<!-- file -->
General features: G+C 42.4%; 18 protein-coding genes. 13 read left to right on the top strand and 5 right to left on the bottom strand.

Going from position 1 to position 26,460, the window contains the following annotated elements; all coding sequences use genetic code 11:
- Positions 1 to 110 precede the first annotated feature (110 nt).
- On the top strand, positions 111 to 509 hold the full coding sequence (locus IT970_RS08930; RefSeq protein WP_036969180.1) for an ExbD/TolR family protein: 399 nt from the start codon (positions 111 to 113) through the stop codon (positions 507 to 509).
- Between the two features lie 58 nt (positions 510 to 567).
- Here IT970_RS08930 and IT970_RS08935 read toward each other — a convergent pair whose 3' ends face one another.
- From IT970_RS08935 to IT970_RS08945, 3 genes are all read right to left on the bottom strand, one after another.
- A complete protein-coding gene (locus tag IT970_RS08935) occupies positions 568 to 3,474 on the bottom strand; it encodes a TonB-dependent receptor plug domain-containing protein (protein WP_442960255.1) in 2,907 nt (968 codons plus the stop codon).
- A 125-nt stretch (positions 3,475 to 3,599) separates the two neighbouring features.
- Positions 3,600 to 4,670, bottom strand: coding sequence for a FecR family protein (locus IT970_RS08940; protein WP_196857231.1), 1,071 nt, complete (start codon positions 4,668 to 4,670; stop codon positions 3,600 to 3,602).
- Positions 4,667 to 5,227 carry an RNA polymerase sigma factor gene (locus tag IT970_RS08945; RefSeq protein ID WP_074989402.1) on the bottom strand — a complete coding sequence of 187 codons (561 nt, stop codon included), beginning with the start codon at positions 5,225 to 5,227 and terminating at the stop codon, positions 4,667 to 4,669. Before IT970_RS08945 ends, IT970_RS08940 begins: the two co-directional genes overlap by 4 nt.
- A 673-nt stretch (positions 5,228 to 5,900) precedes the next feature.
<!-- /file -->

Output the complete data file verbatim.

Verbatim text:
General features: G+C 42.4%; 18 protein-coding genes. 13 read left to right on the top strand and 5 right to left on the bottom strand.

Going from position 1 to position 26,460, the window contains the following annotated elements; all coding sequences use genetic code 11:
- Positions 1 to 110 precede the first annotated feature (110 nt).
- On the top strand, positions 111 to 509 hold the full coding sequence (locus IT970_RS08930; RefSeq protein WP_036969180.1) for an ExbD/TolR family protein: 399 nt from the start codon (positions 111 to 113) through the stop codon (positions 507 to 509).
- Between the two features lie 58 nt (positions 510 to 567).
- Here IT970_RS08930 and IT970_RS08935 read toward each other — a convergent pair whose 3' ends face one another.
- From IT970_RS08935 to IT970_RS08945, 3 genes are all read right to left on the bottom strand, one after another.
- A complete protein-coding gene (locus tag IT970_RS08935) occupies positions 568 to 3,474 on the bottom strand; it encodes a TonB-dependent receptor plug domain-containing protein (protein WP_442960255.1) in 2,907 nt (968 codons plus the stop codon).
- A 125-nt stretch (positions 3,475 to 3,599) separates the two neighbouring features.
- Positions 3,600 to 4,670, bottom strand: coding sequence for a FecR family protein (locus IT970_RS08940; protein WP_196857231.1), 1,071 nt, complete (start codon positions 4,668 to 4,670; stop codon positions 3,600 to 3,602).
- Positions 4,667 to 5,227 carry an RNA polymerase sigma factor gene (locus tag IT970_RS08945; RefSeq protein ID WP_074989402.1) on the bottom strand — a complete coding sequence of 187 codons (561 nt, stop codon included), beginning with the start codon at positions 5,225 to 5,227 and terminating at the stop codon, positions 4,667 to 4,669. Before IT970_RS08945 ends, IT970_RS08940 begins: the two co-directional genes overlap by 4 nt.
- A 673-nt stretch (positions 5,228 to 5,900) precedes the next feature.